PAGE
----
In his excellent post “The Great CCTV Camera of History” on First Advertising’s blog, Jamie Stanton writes eloquently about the ever increasing mountain of digital data that follows and records our every move. Most of us will be painfully aware of how the roll of 36 snaps that was sufficient to record an entire 2 weeks holidays 15 years ago, has today been replaced by umpteen hours of digital video and hundreds of pictures taken on a variety of mobile phones and digital cameras.
In spite of this enormous increase in visual mementoes of our annual trip, it seems that the handful of snaps from yesteryear had a better chance of survival than their multitudinous digital counterparts of today. At least the old fashioned photographs were awarded the ritual of an unveiling, some time after the holidays were over, when the local chemist had worked his magic on the roll of film. After having been handed around to share the memories one more time, they more than likely ended up in a shoebox in the attic — some of the lucky ones may even have brought it as far as a scrapbook. There they remain to this day, with the potential to be rediscovered at any time.
My brother in law has been carrying around the same digital camera for the last five years. When the memory card fills up, he deletes some of the older pictures to make room for new ones. I don’t remember ever seeing any of the images outside of their little screen on the back of the camera. No shoebox in the attic for these memories. Although there are those who will diligently select, print, archive, backup and sync their digital collections, I get the feeling that my brother in law is far more representative of today’s happy snapper.
That doesn’t mean that I disagree with the point that Jamie makes — there is without a doubt an enormous amount of information available on today’s individual compared to the sparse details we have on those of our parents’ generation. In fact, our friends at Google have already gone as far as working on ways to use information gathering to predict the future (yes, really). But in the meantime, the long term survival of all this data depends largely on the availability of the technology required to view, read or hear what’s hidden on the different types of media.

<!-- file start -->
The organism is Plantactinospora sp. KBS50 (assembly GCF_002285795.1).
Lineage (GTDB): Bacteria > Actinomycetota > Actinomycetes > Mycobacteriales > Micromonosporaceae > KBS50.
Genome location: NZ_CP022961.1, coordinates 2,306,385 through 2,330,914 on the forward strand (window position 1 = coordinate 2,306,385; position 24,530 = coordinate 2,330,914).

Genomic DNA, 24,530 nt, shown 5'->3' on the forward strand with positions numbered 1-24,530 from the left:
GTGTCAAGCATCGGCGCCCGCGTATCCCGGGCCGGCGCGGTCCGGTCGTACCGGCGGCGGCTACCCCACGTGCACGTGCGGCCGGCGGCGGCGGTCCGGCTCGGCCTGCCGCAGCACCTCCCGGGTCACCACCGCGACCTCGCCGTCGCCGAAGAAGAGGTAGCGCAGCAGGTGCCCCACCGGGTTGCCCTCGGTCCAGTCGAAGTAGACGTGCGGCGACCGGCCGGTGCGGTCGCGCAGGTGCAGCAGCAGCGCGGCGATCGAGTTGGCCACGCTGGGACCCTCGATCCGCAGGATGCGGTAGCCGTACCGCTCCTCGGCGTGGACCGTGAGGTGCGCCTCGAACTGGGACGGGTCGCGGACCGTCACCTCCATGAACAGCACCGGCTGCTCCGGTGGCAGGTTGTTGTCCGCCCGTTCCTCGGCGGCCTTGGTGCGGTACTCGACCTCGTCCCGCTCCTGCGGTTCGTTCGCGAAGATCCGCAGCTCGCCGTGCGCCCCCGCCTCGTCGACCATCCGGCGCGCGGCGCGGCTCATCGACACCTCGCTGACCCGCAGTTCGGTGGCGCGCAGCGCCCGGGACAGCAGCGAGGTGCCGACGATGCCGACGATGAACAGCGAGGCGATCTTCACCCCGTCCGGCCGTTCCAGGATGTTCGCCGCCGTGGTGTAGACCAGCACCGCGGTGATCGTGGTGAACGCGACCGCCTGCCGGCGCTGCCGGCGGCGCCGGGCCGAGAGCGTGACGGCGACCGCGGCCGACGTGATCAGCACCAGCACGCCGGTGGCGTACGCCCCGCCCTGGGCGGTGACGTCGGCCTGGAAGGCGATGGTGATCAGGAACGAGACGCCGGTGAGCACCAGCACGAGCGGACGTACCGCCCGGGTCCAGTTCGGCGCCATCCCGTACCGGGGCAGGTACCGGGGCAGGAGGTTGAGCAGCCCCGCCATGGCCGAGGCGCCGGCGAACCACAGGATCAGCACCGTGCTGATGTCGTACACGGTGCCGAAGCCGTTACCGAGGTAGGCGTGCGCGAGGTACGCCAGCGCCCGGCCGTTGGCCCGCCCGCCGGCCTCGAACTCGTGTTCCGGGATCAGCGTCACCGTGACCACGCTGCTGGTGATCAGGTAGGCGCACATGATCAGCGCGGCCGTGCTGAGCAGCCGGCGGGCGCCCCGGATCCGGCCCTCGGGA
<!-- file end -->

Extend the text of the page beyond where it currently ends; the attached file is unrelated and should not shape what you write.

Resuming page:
I challenge anyone to tell me what to do with a tape reel — assuming they’re old enough to recognise what it is and that it’s a reel-to-reel tape machine they should be looking for. Cassette tapes and VHS are also fast becoming extinct, not helped by the fact that magnetic media apparently have a lifespan of no more than 30 years. Those of us who have children will be aware of their astounding unfamiliarity with seemingly timeless objects such as the vinyl record. Similarly, Jason Huck writes on Facebook that his daughter “is playing with My First Camera, which is a real (film) camera, but I just told her it was pretend because it was easier than explaining why there’s no screen on the back that shows you the picture you just took”.
When a worker on an Irish bog discovers something unusual in July of 2006, he quickly realizes that it’s a book, and probably a very old one. Archaeologists later confirm that the book is a collection of psalms, dated between 800 and 1000 A.D. On hearing the news, I wondered what would happen if a distant descendent of the same worker were digging the bog 1000 years from now and came across a VHS tape. The bog itself would first have to have re-formed after its disappearance in the 21st century of course, but I digress. The point is, that our future digger would need the help of an archaeologist to establish what type of artefact he has just found. Even if they are then able to tell that they are looking at an object that was used to store images or sounds, they will sadly be unable to find out what exactly those images or sounds were. Compare that to the bog psalter of 1000 A.D. and the preservation of our recorded history for future generations is beginning to look bleak in comparison.
At 87, my mother has embraced modern technology, keeping in touch with friends and family via email. However, she still insists on printing off a copy of every email so that she can store them away for posterity, in a –physical– folder alongside letters from a bygone era — such as the one quoted in my first blog post. She may have a point. Letters and postcards have been replaced by emails and text messages, in the same way that vinyl was first replaced by CD and now download, thereby losing all of its tangibility (even though there appears to be a vinyl revival of sorts).
I wonder if archaeologists a thousand years from now will draw the conclusion that our civilization came to an end sometime around the start of the 21st century, based on the evidence that written and visual documentation all but disappears around this time. Interestingly enough, my sister-in-law tells me that “Media Archaeology” is a course subject at the University of Amsterdam. Isn’t it intriguing that technology has begun to develop so fast that what was cutting-edge only half a generation ago is now considered archaic?
Maybe if I print out this blog and bury it in the back garden, it will survive the test of time. For now, it will remain in this uncertain space where no turf cutter’s spade is likely to disturb it.